Cheerleading Letter to the editor

The flyer is held up by the bases during a stunt. 

The Truth About Cheerleading: Behind the Smile

Think of every stereotype you can about cheerleaders.







I don’t feel like any of these labels suit my teammates or me. The truth is, cheer has been instrumental in my growth as a person. Like any other sport, it has improved my work ethic and athleticism, but it has been so much more than that.

I sustained physical and emotional trauma in a prior event. After that, I was no longer comfortable with being touched as I once was, and I found it difficult to trust anyone. I was wary of those I didn’t know and felt nervous around new people. I was even anxious around my own girlfriend, fighting to stay grounded in the moment with her. I had to keep my mind from drifting to a scary time.

I had gotten to a point in my recovery where I felt like my progress had plateaued. I decided it was time for a new step in my life. I wasn’t quite sure if I would be comfortable with a challenge, but I was ready to try. Enter cheerleading.

Cheerleading requires a tremendous amount of trust. One of the elements of cheer is called “stunting”, in which a person is either lifted or tossed into the air. The ones doing the lifting and catching are known as “bases,” and the person in the air is known as the “flyer.” Being small and flexible, I was assigned to be a flyer. To put it a bit dramatically, I essentially had to trust my bases with my life each time I was put in the air. I found it hard to trust those closest to me, so how was I going to trust these strangers?

Stunting also came with another challenge. If a flyer falls from a stunt, the bases will catch their flyer by any means necessary (as they should). In a dire situation, bases will grab whatever part of the flyer's body to keep her from touching the ground. This presented a new problem for me. How could I possibly be comfortable with anyone touching me?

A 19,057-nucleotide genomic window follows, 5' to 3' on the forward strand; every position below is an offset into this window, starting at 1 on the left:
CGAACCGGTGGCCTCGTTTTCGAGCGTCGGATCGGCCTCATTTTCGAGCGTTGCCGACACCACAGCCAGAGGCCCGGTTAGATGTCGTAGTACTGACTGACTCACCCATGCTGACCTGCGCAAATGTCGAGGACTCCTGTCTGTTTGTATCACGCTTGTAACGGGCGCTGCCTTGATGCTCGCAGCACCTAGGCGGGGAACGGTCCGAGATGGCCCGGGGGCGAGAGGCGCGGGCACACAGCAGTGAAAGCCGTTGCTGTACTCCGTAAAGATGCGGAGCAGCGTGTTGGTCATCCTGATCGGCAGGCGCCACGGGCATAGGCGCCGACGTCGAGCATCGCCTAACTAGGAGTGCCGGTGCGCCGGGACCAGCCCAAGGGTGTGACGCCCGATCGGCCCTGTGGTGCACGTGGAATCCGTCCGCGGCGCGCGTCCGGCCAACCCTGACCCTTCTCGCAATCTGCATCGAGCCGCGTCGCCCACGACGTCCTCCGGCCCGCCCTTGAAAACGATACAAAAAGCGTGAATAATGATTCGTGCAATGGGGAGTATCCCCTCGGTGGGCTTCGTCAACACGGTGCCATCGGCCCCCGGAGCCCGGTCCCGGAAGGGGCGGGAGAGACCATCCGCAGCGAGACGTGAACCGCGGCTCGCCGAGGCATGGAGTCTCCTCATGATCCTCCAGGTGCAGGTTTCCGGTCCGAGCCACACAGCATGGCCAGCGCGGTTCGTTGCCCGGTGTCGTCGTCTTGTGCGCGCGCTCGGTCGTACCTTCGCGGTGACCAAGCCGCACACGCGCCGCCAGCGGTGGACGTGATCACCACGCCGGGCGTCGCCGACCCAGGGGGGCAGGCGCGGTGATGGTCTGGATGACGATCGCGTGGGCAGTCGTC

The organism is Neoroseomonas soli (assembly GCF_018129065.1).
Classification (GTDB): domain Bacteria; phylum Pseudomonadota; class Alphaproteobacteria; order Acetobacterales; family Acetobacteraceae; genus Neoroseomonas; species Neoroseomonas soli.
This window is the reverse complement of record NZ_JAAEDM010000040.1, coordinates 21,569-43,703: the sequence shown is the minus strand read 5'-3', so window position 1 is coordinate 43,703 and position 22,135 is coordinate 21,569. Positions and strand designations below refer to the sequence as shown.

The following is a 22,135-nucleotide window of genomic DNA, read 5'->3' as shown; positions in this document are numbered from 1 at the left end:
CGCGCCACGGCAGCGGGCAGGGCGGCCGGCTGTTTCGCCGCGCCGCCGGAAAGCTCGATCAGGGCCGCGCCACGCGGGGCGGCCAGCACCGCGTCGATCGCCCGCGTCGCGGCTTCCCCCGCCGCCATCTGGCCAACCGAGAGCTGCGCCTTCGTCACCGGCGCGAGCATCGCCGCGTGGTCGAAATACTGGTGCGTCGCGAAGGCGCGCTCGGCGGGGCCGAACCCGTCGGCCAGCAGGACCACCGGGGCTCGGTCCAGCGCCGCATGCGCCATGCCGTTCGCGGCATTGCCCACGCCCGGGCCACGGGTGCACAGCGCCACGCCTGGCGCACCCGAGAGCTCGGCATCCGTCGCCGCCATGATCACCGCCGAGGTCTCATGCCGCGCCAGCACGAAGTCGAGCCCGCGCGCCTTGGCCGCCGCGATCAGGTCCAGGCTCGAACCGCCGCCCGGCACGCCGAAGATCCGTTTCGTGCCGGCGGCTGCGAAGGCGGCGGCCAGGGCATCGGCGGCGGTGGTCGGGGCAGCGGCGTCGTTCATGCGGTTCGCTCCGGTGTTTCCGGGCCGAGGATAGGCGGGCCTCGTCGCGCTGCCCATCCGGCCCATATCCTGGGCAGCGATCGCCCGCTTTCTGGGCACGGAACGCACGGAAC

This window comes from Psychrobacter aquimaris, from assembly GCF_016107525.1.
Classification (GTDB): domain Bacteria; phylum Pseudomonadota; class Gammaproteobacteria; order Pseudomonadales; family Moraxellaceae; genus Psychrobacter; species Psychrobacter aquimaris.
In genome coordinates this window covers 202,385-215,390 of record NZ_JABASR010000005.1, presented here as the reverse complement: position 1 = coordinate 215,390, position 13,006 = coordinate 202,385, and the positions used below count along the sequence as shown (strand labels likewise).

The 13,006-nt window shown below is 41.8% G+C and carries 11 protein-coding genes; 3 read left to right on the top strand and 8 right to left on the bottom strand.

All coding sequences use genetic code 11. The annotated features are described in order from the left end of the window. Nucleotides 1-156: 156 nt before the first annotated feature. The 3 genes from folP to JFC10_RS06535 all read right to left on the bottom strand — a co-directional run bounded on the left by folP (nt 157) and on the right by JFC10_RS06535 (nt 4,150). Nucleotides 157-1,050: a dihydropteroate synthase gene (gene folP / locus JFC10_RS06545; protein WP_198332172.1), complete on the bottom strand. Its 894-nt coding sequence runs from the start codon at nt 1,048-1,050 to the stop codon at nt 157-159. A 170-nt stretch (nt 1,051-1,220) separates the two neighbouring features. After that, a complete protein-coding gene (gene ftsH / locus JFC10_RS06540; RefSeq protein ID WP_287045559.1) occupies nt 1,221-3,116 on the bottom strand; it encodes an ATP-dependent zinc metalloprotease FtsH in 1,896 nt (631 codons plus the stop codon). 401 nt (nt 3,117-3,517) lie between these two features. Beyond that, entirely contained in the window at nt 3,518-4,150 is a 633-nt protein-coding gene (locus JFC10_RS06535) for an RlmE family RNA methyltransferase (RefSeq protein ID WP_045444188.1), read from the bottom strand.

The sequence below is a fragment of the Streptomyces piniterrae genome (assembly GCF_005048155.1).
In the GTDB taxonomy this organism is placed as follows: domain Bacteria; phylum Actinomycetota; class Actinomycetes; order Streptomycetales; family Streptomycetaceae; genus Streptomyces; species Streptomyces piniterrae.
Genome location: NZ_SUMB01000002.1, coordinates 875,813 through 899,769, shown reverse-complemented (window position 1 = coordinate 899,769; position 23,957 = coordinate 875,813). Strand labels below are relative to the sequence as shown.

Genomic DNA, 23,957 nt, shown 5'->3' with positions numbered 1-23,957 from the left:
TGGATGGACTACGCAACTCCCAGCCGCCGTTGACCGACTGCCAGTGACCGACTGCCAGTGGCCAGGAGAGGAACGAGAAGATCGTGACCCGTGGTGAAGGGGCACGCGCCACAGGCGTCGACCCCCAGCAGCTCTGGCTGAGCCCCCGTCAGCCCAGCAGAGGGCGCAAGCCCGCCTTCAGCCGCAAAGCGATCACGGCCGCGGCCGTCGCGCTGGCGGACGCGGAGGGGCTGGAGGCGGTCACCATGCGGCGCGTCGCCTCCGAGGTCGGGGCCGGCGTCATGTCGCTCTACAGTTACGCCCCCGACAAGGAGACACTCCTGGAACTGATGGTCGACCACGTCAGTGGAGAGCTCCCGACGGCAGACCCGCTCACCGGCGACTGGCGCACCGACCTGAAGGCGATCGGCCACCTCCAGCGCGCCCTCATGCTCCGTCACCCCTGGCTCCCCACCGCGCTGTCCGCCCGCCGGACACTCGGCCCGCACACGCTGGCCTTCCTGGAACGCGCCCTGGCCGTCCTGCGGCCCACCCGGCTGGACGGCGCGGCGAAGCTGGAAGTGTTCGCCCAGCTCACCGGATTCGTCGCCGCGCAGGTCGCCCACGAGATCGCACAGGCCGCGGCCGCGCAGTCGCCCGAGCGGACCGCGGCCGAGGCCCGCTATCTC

I contemplated quitting after the first practice.

“I might as well back out now before they put me into the routine,” I thought to myself. “If I can’t bring myself to stunt, I’m letting the team down.”

But somehow, I returned to practice and every practice after that. I was so afraid of falling, I learned stunts with essentially the entire team spotting me. Each practice I had less people spot me, until I had complete confidence in my bases. Every time I fell, I was caught. I could trust again.

Being in an athletic context helped me to be more comfortable with being touched by other people.

It’s no surprise that this deep level of trust led to incredible friendships. They’re some of the most authentic and meaningful friendships I’ve ever had. Myth debunked: cheerleaders are not shallow.

I was seeing positive changes in my everyday life too. New friendships meant more support, and my relationship with my girlfriend was blossoming beautifully. I was feeling as loved as ever. This progress was creating a beautiful, healing ripple effect.

I am so grateful for my cheer team. They are incredible group of ladies. We don’t have a coach, a choreographer or fancy equipment, but we have passion and each other. There is no more drama than any other sport team out there, just a bit more make up and glitter. Behind the bow, we are an accepting and trusting group with each individual bringing unique talents and unique struggles. I credit cheer with being a crucial part of my recovery. When I put on that big smile during a routine, I mean it.

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